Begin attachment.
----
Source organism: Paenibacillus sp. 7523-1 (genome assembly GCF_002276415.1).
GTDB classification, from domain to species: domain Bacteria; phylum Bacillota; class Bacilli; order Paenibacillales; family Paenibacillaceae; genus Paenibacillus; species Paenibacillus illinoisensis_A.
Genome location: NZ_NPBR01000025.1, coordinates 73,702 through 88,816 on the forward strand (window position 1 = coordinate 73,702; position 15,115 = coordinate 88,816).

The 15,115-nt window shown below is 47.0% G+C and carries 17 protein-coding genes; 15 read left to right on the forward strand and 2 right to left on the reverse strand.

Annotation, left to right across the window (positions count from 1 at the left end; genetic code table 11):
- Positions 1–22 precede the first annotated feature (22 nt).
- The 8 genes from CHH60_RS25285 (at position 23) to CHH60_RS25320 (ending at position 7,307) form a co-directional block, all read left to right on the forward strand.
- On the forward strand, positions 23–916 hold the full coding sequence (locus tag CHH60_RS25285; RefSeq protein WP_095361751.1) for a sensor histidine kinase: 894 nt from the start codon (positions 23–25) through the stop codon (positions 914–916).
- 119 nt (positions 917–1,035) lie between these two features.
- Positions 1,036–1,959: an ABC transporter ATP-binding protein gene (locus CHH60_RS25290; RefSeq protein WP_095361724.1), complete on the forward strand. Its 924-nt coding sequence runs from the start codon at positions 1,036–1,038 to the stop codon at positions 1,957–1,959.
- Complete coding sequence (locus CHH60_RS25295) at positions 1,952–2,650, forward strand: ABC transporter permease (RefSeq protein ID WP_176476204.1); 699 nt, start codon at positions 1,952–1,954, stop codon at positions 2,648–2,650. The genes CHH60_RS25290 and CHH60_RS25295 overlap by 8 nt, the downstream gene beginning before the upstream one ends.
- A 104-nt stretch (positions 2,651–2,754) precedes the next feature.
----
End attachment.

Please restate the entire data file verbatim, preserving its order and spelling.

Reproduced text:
Source organism: Paenibacillus sp. 7523-1 (genome assembly GCF_002276415.1).
GTDB classification, from domain to species: domain Bacteria; phylum Bacillota; class Bacilli; order Paenibacillales; family Paenibacillaceae; genus Paenibacillus; species Paenibacillus illinoisensis_A.
Genome location: NZ_NPBR01000025.1, coordinates 73,702 through 88,816 on the forward strand (window position 1 = coordinate 73,702; position 15,115 = coordinate 88,816).

The 15,115-nt window shown below is 47.0% G+C and carries 17 protein-coding genes; 15 read left to right on the forward strand and 2 right to left on the reverse strand.

Annotation, left to right across the window (positions count from 1 at the left end; genetic code table 11):
- Positions 1–22 precede the first annotated feature (22 nt).
- The 8 genes from CHH60_RS25285 (at position 23) to CHH60_RS25320 (ending at position 7,307) form a co-directional block, all read left to right on the forward strand.
- On the forward strand, positions 23–916 hold the full coding sequence (locus tag CHH60_RS25285; RefSeq protein WP_095361751.1) for a sensor histidine kinase: 894 nt from the start codon (positions 23–25) through the stop codon (positions 914–916).
- 119 nt (positions 917–1,035) lie between these two features.
- Positions 1,036–1,959: an ABC transporter ATP-binding protein gene (locus CHH60_RS25290; RefSeq protein WP_095361724.1), complete on the forward strand. Its 924-nt coding sequence runs from the start codon at positions 1,036–1,038 to the stop codon at positions 1,957–1,959.
- Complete coding sequence (locus CHH60_RS25295) at positions 1,952–2,650, forward strand: ABC transporter permease (RefSeq protein ID WP_176476204.1); 699 nt, start codon at positions 1,952–1,954, stop codon at positions 2,648–2,650. The genes CHH60_RS25290 and CHH60_RS25295 overlap by 8 nt, the downstream gene beginning before the upstream one ends.
- A 104-nt stretch (positions 2,651–2,754) precedes the next feature.